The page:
“The XT3 is probably about 10 years old now, with the ChannelMAX upgrade coming in 2016. Despite having been around for a decade, these units are the mainstay of almost all modern broadcasts, with their bulletproof design and reliability allowing them to be used day after day without skipping a beat.
The typical application of an XT3 is in an outside broadcast, where they’re used to record slow-motion replays, and you can also create a playlist where the operator can line up a series of clips and automatically run them out together. That’s done quite commonly – for example, in a live broadcast like Strictly Come Dancing, XT3s will be used to quickly pull together the recap of each contestant’s performance that they use just before voting.
Another the great thing is, if you’re using XT3s on your outside broadcast anyway, it makes a great deal of sense that you can integrate that network of EVSs with your Avid craft editing. That wasn’t an original feature when the XT3 first came out – it was something that evolved over time – and it has certainly been transformative for production crews to able to join the craft editing up with the highlights editing, thereby creating the complete workflow.
When EVS first started up in the mid-90s, their intention was to create a disk-based slow-motion replay machine. At the time, this was a leap forward in technology. Slow-mo replays had been done off tape machines until then, with the disadvantage that you had to stop recording during the replay. Over the years, they’ve added more features and have improved reliability, and it has evolved into the backbone of broadcasting today. Although there is the XT-VIA now, which gives you even more features, XT3 is still the everyday box.
A key thing to note is that the XT3 is all based on EVS’s own hardware. There are competing products out there, but they’re invariably built using off-the-shelf computer hardware ‒ server boards, video cards, RAID controllers, etc – and that doesn’t give you the robustness you need for the way it’s going to be used. It’ll work in a rack in a data centre somewhere, but we find only the XT3 is up to the rigours of outside broadcast, where it’s going to be knocked about being loaded onto trucks and shipped around the country day in, day out. The great thing about an EVS is that it’s so reliable; whatever you throw at it, it still works.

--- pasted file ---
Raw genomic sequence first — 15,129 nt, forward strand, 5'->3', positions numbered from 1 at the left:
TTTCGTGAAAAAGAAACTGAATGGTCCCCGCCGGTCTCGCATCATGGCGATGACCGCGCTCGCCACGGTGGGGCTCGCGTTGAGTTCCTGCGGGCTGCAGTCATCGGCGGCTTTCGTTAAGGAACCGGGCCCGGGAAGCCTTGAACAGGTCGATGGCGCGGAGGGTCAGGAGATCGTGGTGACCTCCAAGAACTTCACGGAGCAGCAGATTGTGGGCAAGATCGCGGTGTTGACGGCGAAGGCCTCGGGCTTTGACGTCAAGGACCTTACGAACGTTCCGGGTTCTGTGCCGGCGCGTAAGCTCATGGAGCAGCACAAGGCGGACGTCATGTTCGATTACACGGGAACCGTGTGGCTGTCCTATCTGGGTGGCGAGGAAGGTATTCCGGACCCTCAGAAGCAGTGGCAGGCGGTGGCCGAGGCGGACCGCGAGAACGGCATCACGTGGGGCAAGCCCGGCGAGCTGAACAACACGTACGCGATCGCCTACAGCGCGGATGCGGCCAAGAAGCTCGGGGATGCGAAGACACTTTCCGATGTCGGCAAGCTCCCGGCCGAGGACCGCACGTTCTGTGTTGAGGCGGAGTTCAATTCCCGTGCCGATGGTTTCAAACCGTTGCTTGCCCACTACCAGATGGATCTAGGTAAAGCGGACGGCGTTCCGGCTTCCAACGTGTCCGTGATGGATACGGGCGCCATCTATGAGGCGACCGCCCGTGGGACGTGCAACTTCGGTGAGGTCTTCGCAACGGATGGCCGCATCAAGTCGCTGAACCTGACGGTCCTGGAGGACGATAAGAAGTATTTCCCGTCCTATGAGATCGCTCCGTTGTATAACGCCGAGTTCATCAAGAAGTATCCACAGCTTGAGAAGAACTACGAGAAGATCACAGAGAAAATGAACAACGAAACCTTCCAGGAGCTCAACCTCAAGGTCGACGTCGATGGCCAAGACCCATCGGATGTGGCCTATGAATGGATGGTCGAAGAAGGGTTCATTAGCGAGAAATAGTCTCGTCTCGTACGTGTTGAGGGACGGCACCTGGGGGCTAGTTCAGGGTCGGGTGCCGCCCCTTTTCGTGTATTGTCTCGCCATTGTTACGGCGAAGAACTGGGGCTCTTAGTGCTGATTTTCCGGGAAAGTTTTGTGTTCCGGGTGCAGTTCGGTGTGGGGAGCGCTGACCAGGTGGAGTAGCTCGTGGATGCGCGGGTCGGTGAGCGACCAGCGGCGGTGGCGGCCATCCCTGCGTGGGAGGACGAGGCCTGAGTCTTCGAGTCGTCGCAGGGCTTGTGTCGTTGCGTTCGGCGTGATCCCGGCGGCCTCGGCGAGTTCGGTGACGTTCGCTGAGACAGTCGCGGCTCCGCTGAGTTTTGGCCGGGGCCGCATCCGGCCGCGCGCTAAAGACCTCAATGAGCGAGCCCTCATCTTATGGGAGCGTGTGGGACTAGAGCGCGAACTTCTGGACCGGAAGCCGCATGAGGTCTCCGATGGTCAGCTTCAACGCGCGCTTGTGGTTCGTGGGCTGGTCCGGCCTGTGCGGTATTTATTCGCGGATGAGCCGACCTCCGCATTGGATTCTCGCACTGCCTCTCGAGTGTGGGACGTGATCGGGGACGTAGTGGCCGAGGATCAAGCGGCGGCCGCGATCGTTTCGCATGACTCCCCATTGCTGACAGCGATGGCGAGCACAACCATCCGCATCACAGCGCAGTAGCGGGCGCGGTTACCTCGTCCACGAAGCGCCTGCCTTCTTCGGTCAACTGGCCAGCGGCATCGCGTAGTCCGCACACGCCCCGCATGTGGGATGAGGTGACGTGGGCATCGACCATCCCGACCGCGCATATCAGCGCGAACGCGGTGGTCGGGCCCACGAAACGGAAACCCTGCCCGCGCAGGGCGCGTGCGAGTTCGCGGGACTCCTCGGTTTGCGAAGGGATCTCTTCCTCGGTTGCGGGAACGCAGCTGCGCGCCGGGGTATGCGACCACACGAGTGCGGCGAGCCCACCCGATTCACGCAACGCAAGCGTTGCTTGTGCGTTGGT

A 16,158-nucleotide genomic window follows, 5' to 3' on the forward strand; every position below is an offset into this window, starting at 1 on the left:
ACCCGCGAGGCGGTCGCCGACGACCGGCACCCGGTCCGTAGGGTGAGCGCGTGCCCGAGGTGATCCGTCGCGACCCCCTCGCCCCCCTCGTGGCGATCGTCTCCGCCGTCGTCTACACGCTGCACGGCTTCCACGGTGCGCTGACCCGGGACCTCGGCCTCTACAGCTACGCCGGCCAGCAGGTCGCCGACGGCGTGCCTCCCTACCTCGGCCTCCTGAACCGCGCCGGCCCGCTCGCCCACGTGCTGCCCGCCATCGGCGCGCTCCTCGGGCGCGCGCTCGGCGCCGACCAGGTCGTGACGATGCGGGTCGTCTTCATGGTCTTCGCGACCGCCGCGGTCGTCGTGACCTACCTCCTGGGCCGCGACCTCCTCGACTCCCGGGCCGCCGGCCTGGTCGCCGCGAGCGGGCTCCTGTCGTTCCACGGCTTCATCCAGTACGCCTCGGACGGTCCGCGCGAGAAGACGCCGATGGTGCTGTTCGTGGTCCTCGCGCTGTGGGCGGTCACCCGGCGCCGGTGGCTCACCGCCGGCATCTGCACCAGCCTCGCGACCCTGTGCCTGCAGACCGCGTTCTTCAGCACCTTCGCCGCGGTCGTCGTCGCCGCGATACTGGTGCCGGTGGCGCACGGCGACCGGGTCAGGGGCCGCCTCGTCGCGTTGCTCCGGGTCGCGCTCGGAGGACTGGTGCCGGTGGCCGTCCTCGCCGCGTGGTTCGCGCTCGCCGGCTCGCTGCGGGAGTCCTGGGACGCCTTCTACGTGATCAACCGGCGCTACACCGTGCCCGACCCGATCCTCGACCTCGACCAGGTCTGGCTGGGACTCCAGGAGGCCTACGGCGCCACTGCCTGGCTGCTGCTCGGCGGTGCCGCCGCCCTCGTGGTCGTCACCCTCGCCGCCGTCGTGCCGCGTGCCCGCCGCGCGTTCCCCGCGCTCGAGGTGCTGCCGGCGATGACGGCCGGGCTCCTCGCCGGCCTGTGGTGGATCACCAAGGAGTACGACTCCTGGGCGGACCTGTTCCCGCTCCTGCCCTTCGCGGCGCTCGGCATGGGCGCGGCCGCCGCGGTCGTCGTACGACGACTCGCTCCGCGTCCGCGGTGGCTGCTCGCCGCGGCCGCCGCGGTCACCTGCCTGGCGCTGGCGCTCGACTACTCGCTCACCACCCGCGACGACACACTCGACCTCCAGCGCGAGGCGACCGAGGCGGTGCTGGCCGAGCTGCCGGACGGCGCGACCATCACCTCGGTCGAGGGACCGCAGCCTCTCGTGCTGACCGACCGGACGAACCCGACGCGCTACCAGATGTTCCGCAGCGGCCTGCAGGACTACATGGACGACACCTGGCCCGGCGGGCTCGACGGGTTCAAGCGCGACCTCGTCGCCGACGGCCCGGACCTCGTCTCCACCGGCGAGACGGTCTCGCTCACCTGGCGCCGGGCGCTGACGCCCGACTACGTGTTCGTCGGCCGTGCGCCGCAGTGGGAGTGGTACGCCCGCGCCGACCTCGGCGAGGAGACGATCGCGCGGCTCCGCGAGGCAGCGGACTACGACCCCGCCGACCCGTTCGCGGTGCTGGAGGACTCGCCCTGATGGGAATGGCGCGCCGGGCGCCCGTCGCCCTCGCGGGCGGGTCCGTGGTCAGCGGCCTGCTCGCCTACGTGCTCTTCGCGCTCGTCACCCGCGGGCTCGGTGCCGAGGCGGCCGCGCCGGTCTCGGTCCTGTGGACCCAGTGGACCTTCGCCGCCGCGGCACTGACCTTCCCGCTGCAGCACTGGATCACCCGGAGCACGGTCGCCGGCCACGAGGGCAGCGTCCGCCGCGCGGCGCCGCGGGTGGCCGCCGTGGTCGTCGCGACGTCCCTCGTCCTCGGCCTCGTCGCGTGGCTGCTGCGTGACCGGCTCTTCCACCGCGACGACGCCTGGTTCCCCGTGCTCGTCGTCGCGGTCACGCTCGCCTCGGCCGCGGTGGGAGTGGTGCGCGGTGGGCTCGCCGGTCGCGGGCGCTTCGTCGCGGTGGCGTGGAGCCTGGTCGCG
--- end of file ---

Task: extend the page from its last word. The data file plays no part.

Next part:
EVS in general is a company that really understands the market and what production teams need. Their products are always evolving, staying in step with the latest broadcast trends and innovations. The ChannelMAX option allows you to double your channel capacity while occupying the same amount of space. This means the XT3 ChannelMAX can grow according to your needs ‒ allowing clients to ingest more camera channels during live productions, for the ‘ultimate production ease and flexibility’, says EVS.
What’s more, you can run several XT3s in parallel ‒ for example, if you network four 12-channel XT3s together, you get 48 channels to play with. And of course you can use one XT3 to record and another to playout across the network. The XT3 also has a complementary set of live and near-live hardware and software production tools, providing users with easy options for accessing and managing media. A suite of applications, such as IPDirector and IPWeb, give full control of the server for ingest, slow-motion replays, metadata management, production network control, on-the-fly editing, media transfer and playout.
Another option on the XT3 ChannelMAX is XDCAM ‒ additional hardware/software using Sony’s codec, and therefore only compatible with Sony’s chipsets. XDCAM is slightly different to the other codecs on an XT3 in that it’s a 50Mbit long-gop codec that, when you compress the video, applies the compression across multiple frames and not just one frame at a time. When you compress one frame at a time, it’s easier to process that video to create a slow-motion replay or to edit it. Applying the compression across a whole group of pictures makes it more difficult to edit (and, on EVS, you can’t do a slow-motion replay), but it really comes into its own when the production involves multiple cameras all recording 20+ hours a day – for example, a fly-on-the-wall, observational programme such as 24 hours in A&E. This is because there’s a huge amount of footage, and if you’re recording it in only 50Mbits instead of 120Mbits, the demands on your storage and your network scale down by that same factor.”
Gravity Media has an expansive inventory of EVS rental equipment available for immediate dispatch to any location worldwide. To discuss the requirements of your next production, email us on email@example.com